Tilting upwards will make the sky bend towards the viewer like a planet falling out of the sky. Counter to that, tilting the lens downward will make the foreground appear to be a small planet all on its own. However, tilting downward will often result in legs, shadows, and tripods ending up in the scene! We will address this matter shortly!

#3 – Tilt Left or Right

Along with tilting  up down, the lens can be tilted to the left or to the right. The corners are the true sweet spots in the frame of a fisheye shot. It is vital to keep in mind that fisheye lenses have a wonderfully wide horizontal angle.

However, it can be far too easy to lose track of all that real estate. Instead of letting all that valuable frame space go to waste, put that frame on a dutch angle! By setting the frame at just the right angle, captured scenes can be made more interesting by including more vertical foreground and sky.

As seen in the set of images above, the “Vertically Level” shot seems fine on its own, but as the ground forms a bowl shape, the viewer’s focus may get confused. When angled at 40°, the viewer can see foreground closer to the camera, as well as a higher clearance of sky. The flow and dynamic of the scene also changes completely! Again, The more the camera is titled, the stronger the bending effect becomes. Experiment and find out what your lens can do!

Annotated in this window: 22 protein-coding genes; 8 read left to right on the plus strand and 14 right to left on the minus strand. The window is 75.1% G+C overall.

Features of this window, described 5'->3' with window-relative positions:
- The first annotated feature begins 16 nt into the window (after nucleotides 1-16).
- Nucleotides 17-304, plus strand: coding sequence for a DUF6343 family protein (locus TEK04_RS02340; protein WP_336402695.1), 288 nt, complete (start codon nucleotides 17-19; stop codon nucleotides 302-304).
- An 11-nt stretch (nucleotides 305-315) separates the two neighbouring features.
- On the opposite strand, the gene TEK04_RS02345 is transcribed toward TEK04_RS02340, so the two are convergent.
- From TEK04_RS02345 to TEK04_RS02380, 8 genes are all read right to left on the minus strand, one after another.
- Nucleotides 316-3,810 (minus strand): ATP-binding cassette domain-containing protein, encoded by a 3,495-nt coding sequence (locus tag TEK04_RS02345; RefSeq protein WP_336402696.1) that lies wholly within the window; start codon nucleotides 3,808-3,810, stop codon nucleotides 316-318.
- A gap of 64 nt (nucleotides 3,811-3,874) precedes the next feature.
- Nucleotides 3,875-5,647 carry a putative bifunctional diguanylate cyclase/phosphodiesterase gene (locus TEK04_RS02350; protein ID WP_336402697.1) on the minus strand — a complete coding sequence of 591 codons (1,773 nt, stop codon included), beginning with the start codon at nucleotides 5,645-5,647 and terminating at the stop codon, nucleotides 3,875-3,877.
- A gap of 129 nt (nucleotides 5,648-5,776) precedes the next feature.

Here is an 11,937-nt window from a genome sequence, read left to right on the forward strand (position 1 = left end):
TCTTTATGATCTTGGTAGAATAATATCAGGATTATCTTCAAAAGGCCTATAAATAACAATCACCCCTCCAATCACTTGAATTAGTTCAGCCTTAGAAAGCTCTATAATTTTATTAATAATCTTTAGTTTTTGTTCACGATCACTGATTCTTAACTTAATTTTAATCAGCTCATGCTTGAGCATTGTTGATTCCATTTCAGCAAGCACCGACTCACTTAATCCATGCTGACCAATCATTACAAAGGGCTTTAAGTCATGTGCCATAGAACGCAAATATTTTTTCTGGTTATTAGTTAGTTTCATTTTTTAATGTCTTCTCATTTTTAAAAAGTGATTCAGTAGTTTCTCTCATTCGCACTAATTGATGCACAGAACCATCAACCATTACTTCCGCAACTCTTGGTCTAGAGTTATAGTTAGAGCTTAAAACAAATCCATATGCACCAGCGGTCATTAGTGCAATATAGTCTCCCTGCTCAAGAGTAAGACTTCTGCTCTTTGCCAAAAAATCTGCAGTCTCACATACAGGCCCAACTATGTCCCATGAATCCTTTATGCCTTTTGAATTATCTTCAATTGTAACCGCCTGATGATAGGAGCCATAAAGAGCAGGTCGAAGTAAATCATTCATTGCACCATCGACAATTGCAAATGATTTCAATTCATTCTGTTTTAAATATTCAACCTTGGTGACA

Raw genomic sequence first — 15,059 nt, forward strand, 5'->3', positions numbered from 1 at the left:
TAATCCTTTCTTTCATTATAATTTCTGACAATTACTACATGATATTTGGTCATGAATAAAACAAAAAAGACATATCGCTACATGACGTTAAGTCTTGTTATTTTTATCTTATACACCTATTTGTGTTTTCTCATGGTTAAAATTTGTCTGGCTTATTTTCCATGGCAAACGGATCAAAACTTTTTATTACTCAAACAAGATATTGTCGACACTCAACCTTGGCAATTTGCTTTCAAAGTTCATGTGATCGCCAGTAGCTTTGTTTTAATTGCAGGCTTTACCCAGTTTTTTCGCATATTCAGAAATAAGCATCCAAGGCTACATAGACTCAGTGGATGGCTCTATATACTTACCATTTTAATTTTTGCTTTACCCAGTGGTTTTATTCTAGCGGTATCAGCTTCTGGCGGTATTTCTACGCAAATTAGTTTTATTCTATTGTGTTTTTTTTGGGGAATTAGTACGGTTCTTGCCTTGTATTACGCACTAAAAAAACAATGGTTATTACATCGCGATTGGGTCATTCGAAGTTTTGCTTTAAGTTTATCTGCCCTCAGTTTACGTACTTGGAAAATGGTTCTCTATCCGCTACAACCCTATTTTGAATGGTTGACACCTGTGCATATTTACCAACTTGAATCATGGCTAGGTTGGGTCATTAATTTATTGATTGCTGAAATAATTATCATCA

#4 – Use the Horizon

Try to keep horizons clean and clear of clutter. It’s easy for fisheye shots to end up messy and confusing. By having a distinct definition between land and sky, or light and dark, fisheye shots will make much more sense, and have an easier flow to follow.

Remember to make use of titling the lens up or down, and left or right. By keeping the horizon in mind when framing the orientation and angle of the shot, you’ll end up with solid composition that’s easy on the eyes.

Think of the horizon as a painter’s canvass. It should start out simple and spotless. No painter wants to start with a canvass that already has messy stuff already on it! Once you have a clean canvass, gradually and thoughtfully build upon it. Shape your horizon by finding elements in the scene to build up interest in the scene.

#5 – Elevate Your Point of View

Tilting the camera downwards while it at eye level results in an awful lot of ground and a lack of balance in the scene. With a wide angle fisheye, you may even end up with your legs, shadow, or tripod in the shot! Using a monopod to elevate your perspective is a valuable technique. You will find that your creative freedom expands fantastically.